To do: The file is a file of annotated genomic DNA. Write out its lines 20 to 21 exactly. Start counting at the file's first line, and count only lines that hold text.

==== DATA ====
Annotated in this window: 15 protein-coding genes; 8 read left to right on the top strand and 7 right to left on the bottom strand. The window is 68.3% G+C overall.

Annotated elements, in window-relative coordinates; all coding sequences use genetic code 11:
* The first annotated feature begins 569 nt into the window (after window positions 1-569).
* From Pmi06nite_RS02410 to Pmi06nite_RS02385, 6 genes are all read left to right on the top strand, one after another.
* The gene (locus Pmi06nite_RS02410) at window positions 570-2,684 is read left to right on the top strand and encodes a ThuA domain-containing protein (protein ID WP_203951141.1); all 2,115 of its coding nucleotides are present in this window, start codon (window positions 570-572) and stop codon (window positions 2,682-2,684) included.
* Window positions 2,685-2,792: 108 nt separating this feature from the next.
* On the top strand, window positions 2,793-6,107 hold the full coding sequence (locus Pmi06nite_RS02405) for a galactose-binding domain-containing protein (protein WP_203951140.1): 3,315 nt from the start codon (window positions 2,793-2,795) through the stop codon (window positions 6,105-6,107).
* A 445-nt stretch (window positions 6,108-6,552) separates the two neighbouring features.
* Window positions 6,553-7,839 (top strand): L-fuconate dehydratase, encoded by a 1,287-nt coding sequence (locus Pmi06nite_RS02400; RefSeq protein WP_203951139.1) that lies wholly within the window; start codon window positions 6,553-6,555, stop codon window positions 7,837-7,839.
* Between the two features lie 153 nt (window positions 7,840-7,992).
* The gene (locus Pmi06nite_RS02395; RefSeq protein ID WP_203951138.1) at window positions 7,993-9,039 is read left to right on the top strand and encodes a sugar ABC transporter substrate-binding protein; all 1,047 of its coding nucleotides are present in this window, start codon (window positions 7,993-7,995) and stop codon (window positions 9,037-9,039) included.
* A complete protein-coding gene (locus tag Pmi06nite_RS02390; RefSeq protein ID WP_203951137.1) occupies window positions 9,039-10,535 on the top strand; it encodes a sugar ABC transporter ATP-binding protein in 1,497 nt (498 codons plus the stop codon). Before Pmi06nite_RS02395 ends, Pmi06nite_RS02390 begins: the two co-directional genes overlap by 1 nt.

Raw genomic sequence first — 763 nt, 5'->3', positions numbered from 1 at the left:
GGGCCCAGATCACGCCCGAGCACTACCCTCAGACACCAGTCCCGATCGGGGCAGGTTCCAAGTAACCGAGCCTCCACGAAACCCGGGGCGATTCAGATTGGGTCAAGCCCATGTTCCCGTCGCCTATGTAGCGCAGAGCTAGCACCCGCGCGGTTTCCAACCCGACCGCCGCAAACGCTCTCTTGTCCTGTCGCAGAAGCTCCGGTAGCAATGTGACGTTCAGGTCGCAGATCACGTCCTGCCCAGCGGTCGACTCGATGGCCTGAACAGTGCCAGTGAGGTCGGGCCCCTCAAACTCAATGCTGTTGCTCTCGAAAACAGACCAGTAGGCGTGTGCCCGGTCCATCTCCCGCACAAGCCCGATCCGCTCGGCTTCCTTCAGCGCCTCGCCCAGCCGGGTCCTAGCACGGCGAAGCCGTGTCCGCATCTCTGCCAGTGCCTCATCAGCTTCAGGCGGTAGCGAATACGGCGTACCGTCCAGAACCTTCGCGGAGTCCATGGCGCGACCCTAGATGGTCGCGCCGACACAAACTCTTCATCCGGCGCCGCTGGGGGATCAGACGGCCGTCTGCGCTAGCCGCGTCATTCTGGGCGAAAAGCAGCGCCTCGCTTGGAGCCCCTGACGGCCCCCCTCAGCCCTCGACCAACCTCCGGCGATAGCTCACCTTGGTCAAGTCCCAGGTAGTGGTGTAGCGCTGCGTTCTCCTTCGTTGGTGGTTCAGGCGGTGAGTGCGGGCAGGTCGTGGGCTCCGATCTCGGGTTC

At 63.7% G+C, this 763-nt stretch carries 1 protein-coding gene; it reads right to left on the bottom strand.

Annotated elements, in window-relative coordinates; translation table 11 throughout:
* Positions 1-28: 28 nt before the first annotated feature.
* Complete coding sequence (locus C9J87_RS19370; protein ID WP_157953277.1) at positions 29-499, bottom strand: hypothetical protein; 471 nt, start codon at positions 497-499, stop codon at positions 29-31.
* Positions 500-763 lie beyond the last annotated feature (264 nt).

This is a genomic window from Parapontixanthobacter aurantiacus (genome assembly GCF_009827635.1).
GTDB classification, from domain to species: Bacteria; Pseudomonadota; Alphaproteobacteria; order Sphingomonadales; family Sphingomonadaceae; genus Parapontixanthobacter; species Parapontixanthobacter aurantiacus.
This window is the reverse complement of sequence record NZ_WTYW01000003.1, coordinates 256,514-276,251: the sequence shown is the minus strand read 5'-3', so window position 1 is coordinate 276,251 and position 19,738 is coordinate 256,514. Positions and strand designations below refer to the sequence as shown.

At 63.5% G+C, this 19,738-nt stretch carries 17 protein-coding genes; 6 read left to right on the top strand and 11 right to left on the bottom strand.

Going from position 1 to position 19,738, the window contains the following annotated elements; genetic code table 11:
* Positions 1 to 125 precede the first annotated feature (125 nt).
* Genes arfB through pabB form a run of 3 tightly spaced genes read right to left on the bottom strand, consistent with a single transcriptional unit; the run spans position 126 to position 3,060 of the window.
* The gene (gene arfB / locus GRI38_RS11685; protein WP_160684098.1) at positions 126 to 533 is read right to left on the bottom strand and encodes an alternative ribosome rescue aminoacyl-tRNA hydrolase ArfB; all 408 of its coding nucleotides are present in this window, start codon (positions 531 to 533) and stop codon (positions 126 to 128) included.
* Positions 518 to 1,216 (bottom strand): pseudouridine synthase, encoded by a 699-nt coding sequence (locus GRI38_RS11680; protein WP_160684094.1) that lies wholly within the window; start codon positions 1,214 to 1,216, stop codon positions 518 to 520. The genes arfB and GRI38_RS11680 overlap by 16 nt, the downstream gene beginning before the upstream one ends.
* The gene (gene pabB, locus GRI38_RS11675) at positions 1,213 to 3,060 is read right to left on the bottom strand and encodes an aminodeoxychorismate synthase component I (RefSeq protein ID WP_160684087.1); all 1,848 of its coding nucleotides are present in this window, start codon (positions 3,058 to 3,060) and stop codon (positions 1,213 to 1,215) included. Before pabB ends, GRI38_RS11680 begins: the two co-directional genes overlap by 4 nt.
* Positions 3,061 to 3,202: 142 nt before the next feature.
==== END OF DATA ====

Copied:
This is a genomic window from Parapontixanthobacter aurantiacus (genome assembly GCF_009827635.1).
GTDB classification, from domain to species: Bacteria; Pseudomonadota; Alphaproteobacteria; order Sphingomonadales; family Sphingomonadaceae; genus Parapontixanthobacter; species Parapontixanthobacter aurantiacus.